Now Eric may respond that we are not personally threatened by these injustices, but he is mistaken. Whatever safety Eric perceives he enjoys is mostly attributable to his own anonymity and the limited opportunities of our enemies. If an elk in the center of a herd were capable of reason, he would not personally feel threatened by the pack of wolves in the distance, because it is very improbable that he will personally be the victim of the wolves’ hostility. But the elk would be incorrect if he then leapt to the conclusion that his probable security abrogated the natural hostility between him and the wolf.
What natural law principle justifies our intervention?
Having established the enmity that the Islamist terrorists and their state sponsors harbor toward us, what is the state of the relationship between us and the Islamists according to natural law principles? Here I’ll allow John Locke to respond for me:
THE state of war is a state of enmity and destruction: and therefore declaring by word or action, not a passionate and hasty, but a sedate settled design upon another man’s life, puts him in a state of war with him against whom he has declared such an intention, and so has exposed his life to the other’s power to be taken away by him, or any one that joins with him in his defense, and espouses his quarrel; it being reasonable and just, I should have a right to destroy that which threatens me with destruction: for, by the fundamental law of nature, man being to be preserved as much as possible, when all cannot be preserved, the safety of the innocent is to be preferred: and one may destroy a man who makes war upon him, or has discovered an enmity to his being, for the same reason that he may kill a wolf or a lion; because such men are not under the ties of the common law of reason, have no other rule, but that of force and violence, and so may be treated as beasts of prey, those dangerous and noxious creatures, that will be sure to destroy him whenever he falls into their power. —John Locke, Second Treatise of Civil Government, Ch. III, section 16.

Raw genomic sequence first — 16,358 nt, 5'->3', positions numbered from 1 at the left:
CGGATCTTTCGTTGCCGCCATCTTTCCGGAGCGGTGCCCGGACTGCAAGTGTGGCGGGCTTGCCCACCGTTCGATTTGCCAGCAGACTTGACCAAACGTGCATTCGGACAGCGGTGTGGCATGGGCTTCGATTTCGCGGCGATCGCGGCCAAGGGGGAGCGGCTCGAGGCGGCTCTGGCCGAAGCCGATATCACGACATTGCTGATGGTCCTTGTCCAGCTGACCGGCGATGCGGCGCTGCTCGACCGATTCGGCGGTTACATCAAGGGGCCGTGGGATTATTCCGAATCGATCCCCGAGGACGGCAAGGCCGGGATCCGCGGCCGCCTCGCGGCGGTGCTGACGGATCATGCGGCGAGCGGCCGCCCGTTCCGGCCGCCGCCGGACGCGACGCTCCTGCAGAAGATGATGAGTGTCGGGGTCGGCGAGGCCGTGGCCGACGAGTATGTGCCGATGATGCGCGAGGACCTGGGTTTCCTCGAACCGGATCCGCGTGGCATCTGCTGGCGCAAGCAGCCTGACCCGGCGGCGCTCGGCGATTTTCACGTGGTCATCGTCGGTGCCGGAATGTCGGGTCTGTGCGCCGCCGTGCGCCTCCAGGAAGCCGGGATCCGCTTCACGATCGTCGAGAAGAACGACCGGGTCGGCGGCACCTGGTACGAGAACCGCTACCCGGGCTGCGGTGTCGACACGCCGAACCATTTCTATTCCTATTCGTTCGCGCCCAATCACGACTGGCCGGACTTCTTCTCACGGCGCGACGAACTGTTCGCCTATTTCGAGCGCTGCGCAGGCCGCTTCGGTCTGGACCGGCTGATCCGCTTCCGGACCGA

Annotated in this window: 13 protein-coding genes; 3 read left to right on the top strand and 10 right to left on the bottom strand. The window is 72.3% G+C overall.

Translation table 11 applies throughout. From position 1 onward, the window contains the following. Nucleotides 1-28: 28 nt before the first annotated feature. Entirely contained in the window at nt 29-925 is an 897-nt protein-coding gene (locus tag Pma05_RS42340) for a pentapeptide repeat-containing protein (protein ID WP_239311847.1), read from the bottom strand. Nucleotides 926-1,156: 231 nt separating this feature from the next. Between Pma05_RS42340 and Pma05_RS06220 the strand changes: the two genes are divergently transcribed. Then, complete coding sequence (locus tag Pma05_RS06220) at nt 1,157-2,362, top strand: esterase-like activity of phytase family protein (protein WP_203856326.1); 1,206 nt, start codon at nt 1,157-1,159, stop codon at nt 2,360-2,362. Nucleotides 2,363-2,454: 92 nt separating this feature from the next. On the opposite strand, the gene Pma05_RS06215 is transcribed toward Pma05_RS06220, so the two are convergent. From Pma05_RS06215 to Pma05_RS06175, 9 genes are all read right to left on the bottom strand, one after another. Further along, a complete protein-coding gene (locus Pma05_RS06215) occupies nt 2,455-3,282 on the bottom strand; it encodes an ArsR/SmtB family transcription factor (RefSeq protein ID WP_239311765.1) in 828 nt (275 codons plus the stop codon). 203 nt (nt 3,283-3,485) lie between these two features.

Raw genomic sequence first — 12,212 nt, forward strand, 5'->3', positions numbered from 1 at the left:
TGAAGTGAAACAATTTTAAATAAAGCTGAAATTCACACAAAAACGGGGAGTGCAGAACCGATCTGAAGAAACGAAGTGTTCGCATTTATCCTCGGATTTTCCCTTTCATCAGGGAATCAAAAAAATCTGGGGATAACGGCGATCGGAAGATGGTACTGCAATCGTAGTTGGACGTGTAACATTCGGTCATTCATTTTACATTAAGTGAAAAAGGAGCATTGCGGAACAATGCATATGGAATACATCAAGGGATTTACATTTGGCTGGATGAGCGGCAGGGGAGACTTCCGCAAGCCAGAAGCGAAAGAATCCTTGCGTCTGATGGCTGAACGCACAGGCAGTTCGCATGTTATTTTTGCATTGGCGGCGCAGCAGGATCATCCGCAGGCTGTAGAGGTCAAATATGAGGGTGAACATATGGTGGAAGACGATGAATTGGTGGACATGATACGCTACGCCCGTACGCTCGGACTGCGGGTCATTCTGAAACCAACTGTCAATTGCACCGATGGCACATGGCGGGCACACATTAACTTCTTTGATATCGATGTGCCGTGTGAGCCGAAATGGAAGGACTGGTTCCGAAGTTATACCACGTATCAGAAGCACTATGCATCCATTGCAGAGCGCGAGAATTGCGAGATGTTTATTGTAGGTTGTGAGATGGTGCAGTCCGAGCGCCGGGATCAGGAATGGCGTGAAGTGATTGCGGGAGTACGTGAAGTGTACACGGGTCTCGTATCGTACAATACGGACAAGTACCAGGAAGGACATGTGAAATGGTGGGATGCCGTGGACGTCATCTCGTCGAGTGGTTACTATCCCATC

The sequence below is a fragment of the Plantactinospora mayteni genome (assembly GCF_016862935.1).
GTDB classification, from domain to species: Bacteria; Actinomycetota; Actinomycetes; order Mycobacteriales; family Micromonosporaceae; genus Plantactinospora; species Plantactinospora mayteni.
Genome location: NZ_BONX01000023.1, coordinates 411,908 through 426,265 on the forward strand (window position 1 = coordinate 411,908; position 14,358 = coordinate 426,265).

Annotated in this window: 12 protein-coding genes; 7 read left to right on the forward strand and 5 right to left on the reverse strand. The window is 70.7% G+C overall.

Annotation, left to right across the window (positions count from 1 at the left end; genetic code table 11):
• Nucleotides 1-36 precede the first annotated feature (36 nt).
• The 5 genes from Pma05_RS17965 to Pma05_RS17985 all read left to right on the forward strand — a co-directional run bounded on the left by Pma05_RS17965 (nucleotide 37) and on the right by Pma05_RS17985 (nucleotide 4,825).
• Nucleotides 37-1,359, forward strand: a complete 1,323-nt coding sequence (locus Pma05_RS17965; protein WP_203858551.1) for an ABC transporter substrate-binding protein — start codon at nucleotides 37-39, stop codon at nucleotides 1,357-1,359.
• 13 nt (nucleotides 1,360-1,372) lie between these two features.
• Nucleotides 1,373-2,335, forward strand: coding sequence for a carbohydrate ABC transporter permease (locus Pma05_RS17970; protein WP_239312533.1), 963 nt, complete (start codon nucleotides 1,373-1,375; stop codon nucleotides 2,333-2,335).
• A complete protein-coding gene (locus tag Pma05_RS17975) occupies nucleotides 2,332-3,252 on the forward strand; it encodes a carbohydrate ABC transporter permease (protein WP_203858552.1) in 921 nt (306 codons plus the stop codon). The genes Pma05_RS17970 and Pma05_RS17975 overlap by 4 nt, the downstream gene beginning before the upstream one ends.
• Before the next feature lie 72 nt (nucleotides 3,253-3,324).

Peace requires bilateral cooperation. War is entered into unilaterally. Whether we wish peace with Islamic terrorists or not we are in state of war with them because they ignore the law of reason and have no other rule but force and violence. They would be sure to destroy, me, Eric, or Frank if we were to fall into their power. By the laws of nature we needn’t wait for that to occur to strike.
What of blowback and progressive humanism?
In Eric’s response to Mr. Dowse he leaves the field of natural law and accuses Mr. Dowse supporting “progressive humanist” polices that have been “responsible for most of the terror we face, most of the debt that burdens our families, and most of the freedom we have lost responding to blowback.” In so doing Mr. Andersen veers from the field of principle and into the field of policy and motives.